Neff v. State of Maryland et al.

Filing 54

MEMORANDUM OPINION. Signed by Judge Richard D. Bennett on 5/18/2017. (c/m 5/18/17)(kr2, Deputy Clerk)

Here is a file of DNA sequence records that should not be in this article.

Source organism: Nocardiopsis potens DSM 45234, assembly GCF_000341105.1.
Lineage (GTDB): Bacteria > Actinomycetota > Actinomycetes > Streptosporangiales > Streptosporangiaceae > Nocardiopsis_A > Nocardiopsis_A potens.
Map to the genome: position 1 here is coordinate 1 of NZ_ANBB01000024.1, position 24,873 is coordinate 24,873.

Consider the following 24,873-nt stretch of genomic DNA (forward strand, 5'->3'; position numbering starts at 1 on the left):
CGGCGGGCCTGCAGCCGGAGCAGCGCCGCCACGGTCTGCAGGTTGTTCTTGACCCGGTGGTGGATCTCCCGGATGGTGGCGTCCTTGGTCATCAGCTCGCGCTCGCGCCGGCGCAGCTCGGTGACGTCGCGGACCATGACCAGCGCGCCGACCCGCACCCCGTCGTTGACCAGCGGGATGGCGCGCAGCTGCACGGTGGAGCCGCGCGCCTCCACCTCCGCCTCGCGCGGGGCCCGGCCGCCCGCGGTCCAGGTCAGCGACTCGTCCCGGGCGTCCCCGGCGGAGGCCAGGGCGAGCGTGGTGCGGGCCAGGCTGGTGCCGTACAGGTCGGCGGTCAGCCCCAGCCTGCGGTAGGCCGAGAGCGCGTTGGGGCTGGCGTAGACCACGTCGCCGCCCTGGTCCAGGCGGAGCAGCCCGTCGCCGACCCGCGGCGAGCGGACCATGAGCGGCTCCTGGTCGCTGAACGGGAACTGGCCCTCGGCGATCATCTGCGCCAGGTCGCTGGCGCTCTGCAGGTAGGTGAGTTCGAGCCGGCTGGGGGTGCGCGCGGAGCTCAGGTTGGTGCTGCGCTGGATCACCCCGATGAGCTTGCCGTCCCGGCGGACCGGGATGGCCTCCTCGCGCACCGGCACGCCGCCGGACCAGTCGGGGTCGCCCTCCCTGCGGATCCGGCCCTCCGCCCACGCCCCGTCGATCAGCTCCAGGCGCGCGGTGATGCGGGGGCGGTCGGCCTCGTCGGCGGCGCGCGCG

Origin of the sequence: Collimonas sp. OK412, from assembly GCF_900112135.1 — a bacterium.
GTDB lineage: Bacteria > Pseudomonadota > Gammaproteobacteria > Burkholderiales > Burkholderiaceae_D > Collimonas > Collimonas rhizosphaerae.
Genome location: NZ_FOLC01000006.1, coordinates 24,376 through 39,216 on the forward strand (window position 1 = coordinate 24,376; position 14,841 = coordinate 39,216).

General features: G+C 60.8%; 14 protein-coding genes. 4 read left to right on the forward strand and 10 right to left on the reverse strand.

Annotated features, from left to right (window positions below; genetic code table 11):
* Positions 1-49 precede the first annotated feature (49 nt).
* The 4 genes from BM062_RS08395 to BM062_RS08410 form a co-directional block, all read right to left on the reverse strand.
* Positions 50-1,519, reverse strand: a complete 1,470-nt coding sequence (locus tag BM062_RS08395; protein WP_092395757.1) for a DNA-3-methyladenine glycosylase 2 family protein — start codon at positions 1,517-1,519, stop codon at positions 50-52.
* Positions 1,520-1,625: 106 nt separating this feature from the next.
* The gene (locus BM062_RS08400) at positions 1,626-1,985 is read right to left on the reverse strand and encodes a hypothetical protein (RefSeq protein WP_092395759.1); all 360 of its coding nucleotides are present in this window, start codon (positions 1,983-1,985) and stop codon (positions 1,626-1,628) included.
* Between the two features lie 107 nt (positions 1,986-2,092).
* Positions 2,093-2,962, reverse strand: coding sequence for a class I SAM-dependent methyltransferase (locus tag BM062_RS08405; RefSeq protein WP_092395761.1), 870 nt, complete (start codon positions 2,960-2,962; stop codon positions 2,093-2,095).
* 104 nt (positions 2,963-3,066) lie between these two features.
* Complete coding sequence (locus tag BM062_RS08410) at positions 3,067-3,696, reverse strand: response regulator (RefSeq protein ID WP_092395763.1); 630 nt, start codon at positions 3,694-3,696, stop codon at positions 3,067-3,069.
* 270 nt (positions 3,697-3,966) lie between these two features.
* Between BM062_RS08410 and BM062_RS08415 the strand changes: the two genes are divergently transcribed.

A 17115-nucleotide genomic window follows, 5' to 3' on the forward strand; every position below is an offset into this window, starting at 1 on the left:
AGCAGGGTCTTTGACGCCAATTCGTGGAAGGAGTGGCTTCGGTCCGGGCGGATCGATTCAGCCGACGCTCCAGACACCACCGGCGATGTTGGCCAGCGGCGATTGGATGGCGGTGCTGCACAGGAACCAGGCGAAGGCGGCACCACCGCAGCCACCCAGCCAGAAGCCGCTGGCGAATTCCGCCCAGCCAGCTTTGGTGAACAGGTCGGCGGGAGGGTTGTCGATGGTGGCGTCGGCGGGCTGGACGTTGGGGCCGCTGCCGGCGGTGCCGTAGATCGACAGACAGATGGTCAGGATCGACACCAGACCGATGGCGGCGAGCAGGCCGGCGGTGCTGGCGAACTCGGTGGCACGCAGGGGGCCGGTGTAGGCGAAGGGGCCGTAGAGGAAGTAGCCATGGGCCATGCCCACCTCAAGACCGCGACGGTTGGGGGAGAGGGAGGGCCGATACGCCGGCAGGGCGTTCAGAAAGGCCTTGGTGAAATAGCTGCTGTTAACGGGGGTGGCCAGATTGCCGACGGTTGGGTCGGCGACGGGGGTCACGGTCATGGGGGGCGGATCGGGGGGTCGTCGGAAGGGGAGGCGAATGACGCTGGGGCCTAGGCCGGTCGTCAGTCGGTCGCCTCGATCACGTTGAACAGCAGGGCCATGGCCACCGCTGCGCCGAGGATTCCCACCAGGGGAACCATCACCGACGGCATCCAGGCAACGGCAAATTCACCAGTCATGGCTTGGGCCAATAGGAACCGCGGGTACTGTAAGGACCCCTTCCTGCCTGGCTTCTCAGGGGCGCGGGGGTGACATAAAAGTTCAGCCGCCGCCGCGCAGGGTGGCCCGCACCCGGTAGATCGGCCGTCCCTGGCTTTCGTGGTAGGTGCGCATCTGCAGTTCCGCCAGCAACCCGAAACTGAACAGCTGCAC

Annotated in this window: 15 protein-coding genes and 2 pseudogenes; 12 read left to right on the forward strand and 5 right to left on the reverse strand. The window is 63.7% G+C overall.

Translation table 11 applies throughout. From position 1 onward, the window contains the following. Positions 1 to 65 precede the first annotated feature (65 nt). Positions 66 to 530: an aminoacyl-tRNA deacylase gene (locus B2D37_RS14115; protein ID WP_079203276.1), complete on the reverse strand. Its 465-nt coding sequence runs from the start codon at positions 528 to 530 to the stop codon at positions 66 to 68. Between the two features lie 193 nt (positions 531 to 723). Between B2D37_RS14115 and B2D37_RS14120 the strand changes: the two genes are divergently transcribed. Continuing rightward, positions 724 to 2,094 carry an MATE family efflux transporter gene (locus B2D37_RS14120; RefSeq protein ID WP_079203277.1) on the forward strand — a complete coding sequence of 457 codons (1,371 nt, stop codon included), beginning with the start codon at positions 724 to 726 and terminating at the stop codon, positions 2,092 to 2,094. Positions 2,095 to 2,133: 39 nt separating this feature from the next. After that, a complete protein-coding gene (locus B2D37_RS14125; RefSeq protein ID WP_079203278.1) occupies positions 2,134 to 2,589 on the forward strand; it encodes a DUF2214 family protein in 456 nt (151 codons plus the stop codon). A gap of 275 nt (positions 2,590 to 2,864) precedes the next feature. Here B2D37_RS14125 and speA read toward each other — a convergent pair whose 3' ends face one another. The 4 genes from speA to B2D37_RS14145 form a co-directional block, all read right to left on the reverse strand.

Download PDF